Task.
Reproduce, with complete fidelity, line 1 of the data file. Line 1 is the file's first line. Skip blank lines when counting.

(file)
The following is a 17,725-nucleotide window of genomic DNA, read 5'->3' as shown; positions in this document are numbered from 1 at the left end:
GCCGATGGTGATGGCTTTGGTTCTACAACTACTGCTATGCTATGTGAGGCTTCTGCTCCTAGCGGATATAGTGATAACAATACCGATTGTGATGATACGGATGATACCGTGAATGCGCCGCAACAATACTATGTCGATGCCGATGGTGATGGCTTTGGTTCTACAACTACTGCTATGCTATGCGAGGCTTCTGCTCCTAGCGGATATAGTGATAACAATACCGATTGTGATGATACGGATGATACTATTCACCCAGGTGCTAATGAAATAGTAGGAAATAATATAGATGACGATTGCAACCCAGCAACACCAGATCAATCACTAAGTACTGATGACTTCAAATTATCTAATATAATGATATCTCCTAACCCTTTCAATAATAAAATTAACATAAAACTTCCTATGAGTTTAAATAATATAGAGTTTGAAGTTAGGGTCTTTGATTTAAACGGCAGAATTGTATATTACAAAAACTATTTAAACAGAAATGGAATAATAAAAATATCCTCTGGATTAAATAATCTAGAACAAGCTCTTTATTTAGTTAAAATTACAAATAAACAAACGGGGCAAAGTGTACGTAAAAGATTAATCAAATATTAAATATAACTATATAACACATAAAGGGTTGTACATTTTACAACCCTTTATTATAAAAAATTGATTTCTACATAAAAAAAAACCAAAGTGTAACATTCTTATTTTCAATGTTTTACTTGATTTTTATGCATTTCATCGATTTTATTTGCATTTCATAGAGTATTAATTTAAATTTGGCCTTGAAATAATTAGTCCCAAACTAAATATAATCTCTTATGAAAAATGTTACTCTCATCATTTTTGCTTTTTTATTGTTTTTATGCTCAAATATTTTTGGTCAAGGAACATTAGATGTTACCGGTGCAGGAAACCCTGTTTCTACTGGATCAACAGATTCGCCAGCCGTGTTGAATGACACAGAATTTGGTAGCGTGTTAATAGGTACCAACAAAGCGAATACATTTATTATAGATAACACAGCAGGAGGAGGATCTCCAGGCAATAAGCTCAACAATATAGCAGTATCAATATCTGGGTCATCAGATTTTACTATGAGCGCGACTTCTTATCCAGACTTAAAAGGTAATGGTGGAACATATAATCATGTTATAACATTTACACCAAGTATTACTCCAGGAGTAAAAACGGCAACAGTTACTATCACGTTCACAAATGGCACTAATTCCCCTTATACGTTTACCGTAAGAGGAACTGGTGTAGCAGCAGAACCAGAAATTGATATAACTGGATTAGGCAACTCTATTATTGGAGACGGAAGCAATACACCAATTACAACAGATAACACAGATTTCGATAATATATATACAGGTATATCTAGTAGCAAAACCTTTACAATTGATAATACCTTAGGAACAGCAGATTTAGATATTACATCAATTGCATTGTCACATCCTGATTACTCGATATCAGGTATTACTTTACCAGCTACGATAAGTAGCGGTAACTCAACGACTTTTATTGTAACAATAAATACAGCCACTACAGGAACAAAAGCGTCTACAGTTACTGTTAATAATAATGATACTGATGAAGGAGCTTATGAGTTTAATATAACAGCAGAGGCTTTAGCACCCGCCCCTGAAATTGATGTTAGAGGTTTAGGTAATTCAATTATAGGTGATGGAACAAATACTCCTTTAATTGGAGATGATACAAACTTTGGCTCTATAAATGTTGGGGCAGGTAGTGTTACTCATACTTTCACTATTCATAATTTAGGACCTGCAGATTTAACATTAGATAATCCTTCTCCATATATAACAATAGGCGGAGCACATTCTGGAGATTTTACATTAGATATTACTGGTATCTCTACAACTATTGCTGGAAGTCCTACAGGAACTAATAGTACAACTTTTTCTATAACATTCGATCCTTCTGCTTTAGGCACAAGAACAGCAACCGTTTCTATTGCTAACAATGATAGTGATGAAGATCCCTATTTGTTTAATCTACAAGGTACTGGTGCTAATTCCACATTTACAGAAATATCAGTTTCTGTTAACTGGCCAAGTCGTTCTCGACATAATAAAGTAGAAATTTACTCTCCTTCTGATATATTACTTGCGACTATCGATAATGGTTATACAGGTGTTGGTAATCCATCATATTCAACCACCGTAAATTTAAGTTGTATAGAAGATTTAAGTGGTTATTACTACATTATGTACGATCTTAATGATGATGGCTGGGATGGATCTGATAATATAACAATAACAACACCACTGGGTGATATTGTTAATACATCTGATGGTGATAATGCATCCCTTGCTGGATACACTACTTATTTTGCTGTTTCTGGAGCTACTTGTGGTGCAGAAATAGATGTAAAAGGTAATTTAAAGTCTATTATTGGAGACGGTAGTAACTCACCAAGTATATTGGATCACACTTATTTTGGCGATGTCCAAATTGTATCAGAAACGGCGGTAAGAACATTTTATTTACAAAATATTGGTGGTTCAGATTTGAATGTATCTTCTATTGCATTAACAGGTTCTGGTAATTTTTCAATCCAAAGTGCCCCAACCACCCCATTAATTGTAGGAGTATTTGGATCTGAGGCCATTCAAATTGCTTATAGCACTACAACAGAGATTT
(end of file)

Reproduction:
The following is a 17,725-nucleotide window of genomic DNA, read 5'->3' as shown; positions in this document are numbered from 1 at the left end: